The Center for Asian Studies with the Schools of Humanities and Social Sciences invite you to attend the Fifth Annual Wan-Lin Kiang Lecture:

"In Search of China's Lost Bridges"
with Ronald G. Knapp,  Distinguished Professor Emeritus,  State University of New York, New Paltz
Tuesday, May 6, 2008
Reception: 5:30 - 7:00 p.m.
UC Irvine Student Center, Doheny Beach Room B
Lecture: 7:00 - 8:30 p.m.
UC Irvine Student Center, Doheny Beach Room A

This lecture is free and open to the public. 
Please RSVP by April 29, 2008 to Sandra Cushman, or (949) 824-3344. 
About the speaker:
Ronald G. Knapp, SUNY Distinguished Professor Emeritus at the State University of New York, New Paltz, has been carrying out research on cultural and historical geography in China's countryside since 1965. Trained in geography and history, Dr. Knapp has done more than anyone else outside of China to celebrate, analyze, and promote understanding of the country's domestic architectural heritage.
The author or editor of 15 books, his two 2005 books -- Chinese Houses: The Architectural Heritage of a Nation and  House Home Family: Living and Being Chinese -- won the Henry Glassie Award in 2007. A notable strength of Dr. Knapp's body of works is his comprehensive approach to the study of housing. His books examine scales from that of interior dicor to the layout of villages. He considers the role of feng shui in the placement of furnishings and provides extensive discussion of construction techniques and materials. Floor plans, diagrams that illustrate social use of space, village layouts, and historical drawings and photographs compliment his texts.
His latest book, Chinese Bridges: Living Architecture from China's Past, (released in April 2008), brings together a thorough look at the country's bridges, the least known and understood of China's many wonders. This book serves as a foundation for Dr. Knapp's lecture as he will share information concerning the common and distinctive architectural elements shared among Chinese ancient bridges. In addition, he will introduce China's extraordinary collection of covered bridges, most of which were not known until recent years.

About the center:

Comprised of more than 40 interdisciplinary UC Irvine faculty members who study China, Japan, Korea, India, and Southeast Asia, the Center for Asian Studies enhances the study of the many countries and cultures of Asia.  The center provides a forum for discussions across geographic and disciplinary boundaries both on campus and within the community.

About Dr. Kiang:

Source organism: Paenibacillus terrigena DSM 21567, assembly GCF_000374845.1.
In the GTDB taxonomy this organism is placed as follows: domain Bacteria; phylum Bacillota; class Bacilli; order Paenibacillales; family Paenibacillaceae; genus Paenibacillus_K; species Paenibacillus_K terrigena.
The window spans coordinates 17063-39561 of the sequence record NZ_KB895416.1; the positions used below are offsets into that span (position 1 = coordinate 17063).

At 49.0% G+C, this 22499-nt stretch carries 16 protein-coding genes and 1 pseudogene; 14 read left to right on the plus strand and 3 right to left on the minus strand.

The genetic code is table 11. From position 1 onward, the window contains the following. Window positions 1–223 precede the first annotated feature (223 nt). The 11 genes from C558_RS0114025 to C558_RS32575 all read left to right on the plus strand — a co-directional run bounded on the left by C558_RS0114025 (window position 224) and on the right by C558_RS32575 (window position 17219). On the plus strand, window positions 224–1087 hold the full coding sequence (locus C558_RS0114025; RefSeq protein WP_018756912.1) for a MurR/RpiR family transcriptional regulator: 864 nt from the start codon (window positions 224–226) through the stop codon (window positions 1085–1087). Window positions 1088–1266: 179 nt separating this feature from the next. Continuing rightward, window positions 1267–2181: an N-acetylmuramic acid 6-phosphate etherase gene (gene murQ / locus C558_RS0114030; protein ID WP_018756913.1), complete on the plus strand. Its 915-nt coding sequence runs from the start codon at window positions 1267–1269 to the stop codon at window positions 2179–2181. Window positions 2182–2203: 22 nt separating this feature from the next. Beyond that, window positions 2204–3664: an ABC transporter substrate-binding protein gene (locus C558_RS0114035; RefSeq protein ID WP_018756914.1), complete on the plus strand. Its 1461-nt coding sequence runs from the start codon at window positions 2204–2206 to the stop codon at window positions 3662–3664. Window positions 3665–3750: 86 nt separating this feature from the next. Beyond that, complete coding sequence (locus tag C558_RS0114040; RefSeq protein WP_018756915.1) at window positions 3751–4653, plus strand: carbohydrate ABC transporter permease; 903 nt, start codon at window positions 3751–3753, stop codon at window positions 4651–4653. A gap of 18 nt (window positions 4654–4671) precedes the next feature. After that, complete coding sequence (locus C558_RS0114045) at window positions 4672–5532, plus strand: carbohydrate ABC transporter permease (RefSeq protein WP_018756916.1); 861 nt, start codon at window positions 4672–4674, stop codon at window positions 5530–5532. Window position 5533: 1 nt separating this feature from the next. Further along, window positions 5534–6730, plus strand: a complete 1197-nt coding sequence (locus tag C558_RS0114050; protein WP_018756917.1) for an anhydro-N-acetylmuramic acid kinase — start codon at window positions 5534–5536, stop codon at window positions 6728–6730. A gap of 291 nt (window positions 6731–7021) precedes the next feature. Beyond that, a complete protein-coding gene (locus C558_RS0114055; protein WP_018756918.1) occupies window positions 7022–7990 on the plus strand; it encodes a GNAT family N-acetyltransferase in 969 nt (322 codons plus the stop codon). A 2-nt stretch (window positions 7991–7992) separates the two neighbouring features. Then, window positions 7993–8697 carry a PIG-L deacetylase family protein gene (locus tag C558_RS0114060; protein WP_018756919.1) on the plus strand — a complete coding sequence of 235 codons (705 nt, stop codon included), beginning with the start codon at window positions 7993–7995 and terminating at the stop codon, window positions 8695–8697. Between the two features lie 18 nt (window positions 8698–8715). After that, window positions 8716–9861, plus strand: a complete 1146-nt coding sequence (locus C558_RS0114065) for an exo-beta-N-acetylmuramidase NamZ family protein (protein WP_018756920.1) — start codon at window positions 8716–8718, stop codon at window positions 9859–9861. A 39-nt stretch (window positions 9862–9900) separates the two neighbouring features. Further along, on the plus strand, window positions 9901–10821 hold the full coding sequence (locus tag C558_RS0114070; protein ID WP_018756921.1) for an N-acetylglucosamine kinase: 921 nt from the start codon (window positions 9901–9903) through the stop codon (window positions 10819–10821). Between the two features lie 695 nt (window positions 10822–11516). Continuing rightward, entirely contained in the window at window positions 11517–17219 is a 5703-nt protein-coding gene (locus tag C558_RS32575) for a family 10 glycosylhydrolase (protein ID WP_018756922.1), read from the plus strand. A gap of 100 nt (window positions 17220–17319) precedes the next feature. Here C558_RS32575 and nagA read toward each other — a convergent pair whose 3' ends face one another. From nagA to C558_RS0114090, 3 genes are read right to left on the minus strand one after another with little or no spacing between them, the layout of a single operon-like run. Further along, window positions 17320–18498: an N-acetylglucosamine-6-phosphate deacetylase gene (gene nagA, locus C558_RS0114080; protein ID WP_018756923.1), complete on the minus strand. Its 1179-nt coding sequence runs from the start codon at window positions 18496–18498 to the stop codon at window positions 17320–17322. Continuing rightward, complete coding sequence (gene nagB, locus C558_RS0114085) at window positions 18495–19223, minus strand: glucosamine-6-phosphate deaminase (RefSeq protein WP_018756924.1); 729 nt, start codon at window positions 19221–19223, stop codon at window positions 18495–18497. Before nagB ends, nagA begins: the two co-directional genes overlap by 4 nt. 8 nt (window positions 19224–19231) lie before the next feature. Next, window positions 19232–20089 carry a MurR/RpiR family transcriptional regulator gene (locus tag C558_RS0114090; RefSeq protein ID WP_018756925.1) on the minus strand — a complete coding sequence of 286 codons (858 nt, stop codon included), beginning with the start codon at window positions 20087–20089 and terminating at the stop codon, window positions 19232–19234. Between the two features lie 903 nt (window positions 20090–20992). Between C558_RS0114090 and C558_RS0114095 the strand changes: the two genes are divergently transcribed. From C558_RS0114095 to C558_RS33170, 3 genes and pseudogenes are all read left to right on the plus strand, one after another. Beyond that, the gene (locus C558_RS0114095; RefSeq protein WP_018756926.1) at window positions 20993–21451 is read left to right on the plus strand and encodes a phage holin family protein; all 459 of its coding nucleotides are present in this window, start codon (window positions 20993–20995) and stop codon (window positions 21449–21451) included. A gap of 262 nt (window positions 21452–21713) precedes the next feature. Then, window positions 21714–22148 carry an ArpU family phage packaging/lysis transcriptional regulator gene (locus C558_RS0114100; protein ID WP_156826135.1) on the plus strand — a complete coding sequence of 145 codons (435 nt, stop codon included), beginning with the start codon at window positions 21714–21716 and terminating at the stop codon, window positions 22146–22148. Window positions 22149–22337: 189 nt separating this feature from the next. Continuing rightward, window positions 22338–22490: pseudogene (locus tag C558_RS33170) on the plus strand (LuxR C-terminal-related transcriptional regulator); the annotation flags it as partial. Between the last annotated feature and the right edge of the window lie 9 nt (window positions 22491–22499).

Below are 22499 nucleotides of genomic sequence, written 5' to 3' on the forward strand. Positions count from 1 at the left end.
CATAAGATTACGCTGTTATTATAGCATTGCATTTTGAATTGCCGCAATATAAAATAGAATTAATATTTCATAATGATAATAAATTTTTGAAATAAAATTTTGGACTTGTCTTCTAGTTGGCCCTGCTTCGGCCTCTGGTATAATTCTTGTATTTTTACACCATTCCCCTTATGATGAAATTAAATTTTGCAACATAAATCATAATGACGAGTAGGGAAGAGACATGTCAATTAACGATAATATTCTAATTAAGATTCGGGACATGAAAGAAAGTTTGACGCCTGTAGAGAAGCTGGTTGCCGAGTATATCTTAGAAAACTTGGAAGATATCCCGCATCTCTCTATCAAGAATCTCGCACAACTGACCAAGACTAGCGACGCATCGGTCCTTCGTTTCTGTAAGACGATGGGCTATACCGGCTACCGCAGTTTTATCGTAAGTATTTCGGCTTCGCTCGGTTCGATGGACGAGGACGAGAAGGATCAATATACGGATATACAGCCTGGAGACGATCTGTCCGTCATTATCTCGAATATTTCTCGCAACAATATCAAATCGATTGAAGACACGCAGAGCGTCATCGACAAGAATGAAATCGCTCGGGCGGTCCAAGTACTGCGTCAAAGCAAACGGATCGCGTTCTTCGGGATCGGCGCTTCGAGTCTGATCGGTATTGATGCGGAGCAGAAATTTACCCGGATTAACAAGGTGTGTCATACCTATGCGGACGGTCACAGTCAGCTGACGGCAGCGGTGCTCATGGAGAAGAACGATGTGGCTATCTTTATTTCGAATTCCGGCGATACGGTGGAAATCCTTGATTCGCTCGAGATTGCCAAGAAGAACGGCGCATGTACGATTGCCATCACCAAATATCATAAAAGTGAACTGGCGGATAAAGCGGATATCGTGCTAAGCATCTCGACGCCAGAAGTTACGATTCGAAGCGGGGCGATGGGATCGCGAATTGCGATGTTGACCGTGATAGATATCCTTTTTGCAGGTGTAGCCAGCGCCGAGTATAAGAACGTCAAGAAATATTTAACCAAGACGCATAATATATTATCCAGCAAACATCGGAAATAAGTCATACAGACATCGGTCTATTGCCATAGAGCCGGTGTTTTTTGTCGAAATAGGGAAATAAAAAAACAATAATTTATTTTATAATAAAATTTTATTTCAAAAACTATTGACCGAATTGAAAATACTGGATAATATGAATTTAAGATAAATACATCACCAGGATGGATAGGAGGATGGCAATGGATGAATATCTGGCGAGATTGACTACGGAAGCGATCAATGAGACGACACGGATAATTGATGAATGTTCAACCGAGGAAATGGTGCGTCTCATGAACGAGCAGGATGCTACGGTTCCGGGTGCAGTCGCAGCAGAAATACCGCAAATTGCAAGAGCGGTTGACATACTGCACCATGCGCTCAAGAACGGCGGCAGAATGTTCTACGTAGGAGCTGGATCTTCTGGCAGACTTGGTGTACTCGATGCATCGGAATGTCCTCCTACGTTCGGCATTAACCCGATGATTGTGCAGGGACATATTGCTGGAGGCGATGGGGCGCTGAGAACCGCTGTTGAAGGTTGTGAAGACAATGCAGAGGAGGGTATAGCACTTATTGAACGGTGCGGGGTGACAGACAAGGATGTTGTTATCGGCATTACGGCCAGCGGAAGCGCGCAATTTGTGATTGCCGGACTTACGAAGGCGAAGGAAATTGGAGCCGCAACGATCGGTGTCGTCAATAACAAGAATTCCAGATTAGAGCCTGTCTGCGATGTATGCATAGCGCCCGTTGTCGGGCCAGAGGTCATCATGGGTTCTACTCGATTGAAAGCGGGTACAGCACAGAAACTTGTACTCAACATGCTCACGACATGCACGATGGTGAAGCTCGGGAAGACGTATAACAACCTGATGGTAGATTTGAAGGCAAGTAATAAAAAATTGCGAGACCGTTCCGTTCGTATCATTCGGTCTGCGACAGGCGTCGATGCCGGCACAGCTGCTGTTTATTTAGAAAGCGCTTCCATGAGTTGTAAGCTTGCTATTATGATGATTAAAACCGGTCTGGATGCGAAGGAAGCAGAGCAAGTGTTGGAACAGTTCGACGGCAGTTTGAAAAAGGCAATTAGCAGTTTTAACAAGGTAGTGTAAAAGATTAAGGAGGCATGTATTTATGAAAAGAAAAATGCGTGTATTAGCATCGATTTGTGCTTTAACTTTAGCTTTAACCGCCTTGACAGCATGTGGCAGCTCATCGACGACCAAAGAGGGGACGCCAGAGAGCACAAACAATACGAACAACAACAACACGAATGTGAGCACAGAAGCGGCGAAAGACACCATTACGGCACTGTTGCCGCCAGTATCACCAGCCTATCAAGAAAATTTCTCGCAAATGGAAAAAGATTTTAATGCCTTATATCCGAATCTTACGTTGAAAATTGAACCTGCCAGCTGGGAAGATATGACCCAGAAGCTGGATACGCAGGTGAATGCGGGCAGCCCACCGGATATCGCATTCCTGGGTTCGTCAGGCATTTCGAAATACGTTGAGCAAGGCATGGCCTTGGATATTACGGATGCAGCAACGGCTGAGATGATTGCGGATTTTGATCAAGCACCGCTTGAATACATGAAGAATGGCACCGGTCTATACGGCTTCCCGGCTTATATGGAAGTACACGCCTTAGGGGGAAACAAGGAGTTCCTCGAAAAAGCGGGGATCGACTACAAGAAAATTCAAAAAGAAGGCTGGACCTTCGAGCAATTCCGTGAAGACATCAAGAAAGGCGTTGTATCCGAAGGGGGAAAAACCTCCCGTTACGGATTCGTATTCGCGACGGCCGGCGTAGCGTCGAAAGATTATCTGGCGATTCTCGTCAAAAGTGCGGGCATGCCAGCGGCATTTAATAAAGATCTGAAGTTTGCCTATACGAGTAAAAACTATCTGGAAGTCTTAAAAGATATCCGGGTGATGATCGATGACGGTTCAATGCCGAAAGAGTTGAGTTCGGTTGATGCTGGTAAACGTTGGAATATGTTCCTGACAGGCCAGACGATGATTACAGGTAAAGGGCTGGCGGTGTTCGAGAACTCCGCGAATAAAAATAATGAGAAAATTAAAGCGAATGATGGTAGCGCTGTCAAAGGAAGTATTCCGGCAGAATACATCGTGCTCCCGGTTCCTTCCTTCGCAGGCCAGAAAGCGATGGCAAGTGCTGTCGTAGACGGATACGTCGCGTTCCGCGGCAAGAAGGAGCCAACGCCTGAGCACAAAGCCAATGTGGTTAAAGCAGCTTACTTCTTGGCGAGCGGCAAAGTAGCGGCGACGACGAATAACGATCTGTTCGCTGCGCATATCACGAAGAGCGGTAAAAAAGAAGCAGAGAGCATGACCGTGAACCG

Dr. Kiang graduated from National Taiwan University with a bachelor’s in mechanical engineering. He went on to earn a master’s from New York University and his doctorate in systems sciences from Case Western Reserve University. Dr. Kiang was a member of the American Economic Association, Association of International Business, and Institute of Electrical and Electronics Engineers (IEEE). In 1991, he was elected as international counselor and senior member of the prestigious Conference Board.  Dr. Kiang taught for many years at California State University’s School of Business Administration in Long Beach. He was also director of management sciences atNational Chiao-Tung University in Taiwan and founder of Taiwan’s Academy of Management Sciences. Among many of his appointments, he served as advisor to the Commission of National Enterprises, Ministry of Economic Affairs, Taiwan Power Corp., and RSEA.  In 1983, at the request of the acting governor of the Central Bank and chair of the Economic Development Council, Dr. Kiang returned to Taiwan and was appointed president and CEO of the China Development Corporation (CDC), Taiwan’s premier industrial development bank. On the verge of collapse, Dr. Kiang orchestrated CDC’s complete recovery, and in 1993, Euromoney elected CDC as the “Best Financial Institution in Taiwan.” In 1984, Dr. Kiang served as chairman of China Security Investment Trust Corporation, China Venture Management, Inc., and China Venture Capital Association, among over forty other public companies and organizations.   He wrote and published on technical, economic, managerial, financial, and banking matters, including two books in Chinese, Industrial Innovation and Vision and Development.  In 1993, Dr. Kiang shifted his work to China and was appointed as an advisory professor of Shanghai Chiao-Tung University and Zhejiang University. He was also a visiting professor of management at Tsinghua University in Beijing. In February 1994, he joined Emerging Markets Corporation as a senior executive in charge of Asian operations, responsible for providing guidance over the AIG Asian Infrastructure Fund – a billion dollar direct investment fund for China and ASEAN countries based in Hong Kong. He formed Sino-Century Capital and Development LTD in 1999 which now has offices in Beijing, Hong Kong, Shanghai, Shenzhen, Xiain and Taipei.